Fishing-lodge workers in Haida Gwaii’s Naden Harbour cooled a beached minke whale for hours on Thursday until the tide rose and it swam back to sea.
Andy Adams, caretaker at Sampson Lodge, found the young whale at about 10:30 a.m. on Sept. 21. He saw it while walking around Kung, a Haida village site west of the narrows that leads into Naden.
“I was just walking around Kung on the beach, and for some reason I decided to walk into the bay, which I don’t normally do,” Adams said.
“It was just a young one — the fins still had a pinkish colour.”
Beached right at the last high-tide line, Adams guessed the whale had been out of water for over six hours. Its mother was nowhere in sight, and it had a few slight scrapes on its back.
Adams did what he could to haul up water and splash the whale to cool it, but it was too much for one person to do.
Just after noon, he went to Queen Charlotte Lodge for help. QCL had its last guests of the season on Sept. 4, but luckily there were still eight staff on hand to rig the lodge for winter.
Janelle Stapleton, a cook at Queen Charlotte Lodge, said everyone gathered empty buckets and set out together.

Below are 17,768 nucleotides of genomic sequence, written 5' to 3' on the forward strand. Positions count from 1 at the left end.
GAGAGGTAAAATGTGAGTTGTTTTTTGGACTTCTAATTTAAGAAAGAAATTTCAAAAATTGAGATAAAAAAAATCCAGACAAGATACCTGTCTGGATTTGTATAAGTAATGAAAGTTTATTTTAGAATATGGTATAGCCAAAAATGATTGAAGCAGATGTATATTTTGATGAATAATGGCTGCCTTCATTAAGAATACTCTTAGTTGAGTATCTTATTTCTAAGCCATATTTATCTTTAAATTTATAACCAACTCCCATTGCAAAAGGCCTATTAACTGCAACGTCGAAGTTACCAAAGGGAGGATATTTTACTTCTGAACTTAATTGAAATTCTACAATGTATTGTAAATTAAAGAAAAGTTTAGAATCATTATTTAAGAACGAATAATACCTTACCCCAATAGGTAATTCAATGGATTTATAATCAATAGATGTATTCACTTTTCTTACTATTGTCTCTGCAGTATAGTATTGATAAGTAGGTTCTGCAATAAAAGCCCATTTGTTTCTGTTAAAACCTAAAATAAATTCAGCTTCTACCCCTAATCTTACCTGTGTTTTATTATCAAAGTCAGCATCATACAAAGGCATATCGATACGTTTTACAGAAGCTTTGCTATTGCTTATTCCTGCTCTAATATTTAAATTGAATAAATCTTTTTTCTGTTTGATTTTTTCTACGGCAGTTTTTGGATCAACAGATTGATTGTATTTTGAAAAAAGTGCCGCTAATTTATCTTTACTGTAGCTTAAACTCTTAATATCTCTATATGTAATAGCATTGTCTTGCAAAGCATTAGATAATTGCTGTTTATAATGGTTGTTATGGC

“He was very still when we got there,” Stapleton said, and they worried the whale might not survive.
“I definitely cried when I saw him,” she said. “I mean, that amount of weight, just laying on the beach must be so uncomfortable. I can’t imagine.”
With the tide coming up and nine people working the bucket brigade, they managed to douse the whale with a lot more water. They dug a trench in the sandy beach so the water could pool a bit around the four-metre long whale.
“He really perked up when he got the water, and blew a whole bunch of times,” Stapleton said. “He got us right in the face!”
By the time high tide approached around 2:30 p.m., they had dug a deeper trench. Four people were able to turn the young whale toward the sea as larger waves came in and floated him a bit.
Finally, the water rose high enough only the whale’s dorsal fin was still in the air.
“He flipped his tail really hard, swam in a circle, and came right back to us,” Stapleton said.
“He just wasn’t ready yet — he sat for another 10 or 15 minutes and then left a final time.”
Local fisheries officers and volunteers with Masset Marine Rescue arrived from Masset just after the whale returned to sea.
The DFO officers watched the young whale for about 45 minutes, and although they did see a whale spout when they first arrived at Naden, they saw no other sign that the whale’s mother or pod might be around. DFO officials later confirmed it was a minke whale and not a humpback, judging by its small, banded pectoral fins.
From the scratches on its back, Stapleton said the group guessed that the young whale may have been scared from its mother by orcas.
“She was probably out there, hopefully,” she said. “We gave him a shot, so that’s all we can do.”
After about six hours eye-to-eye with the whale on the beach, Andy Adams said it was a once-in-a-lifetime experience to watch it swim free.
“It was an amazing feeling,” he said. “Magical.”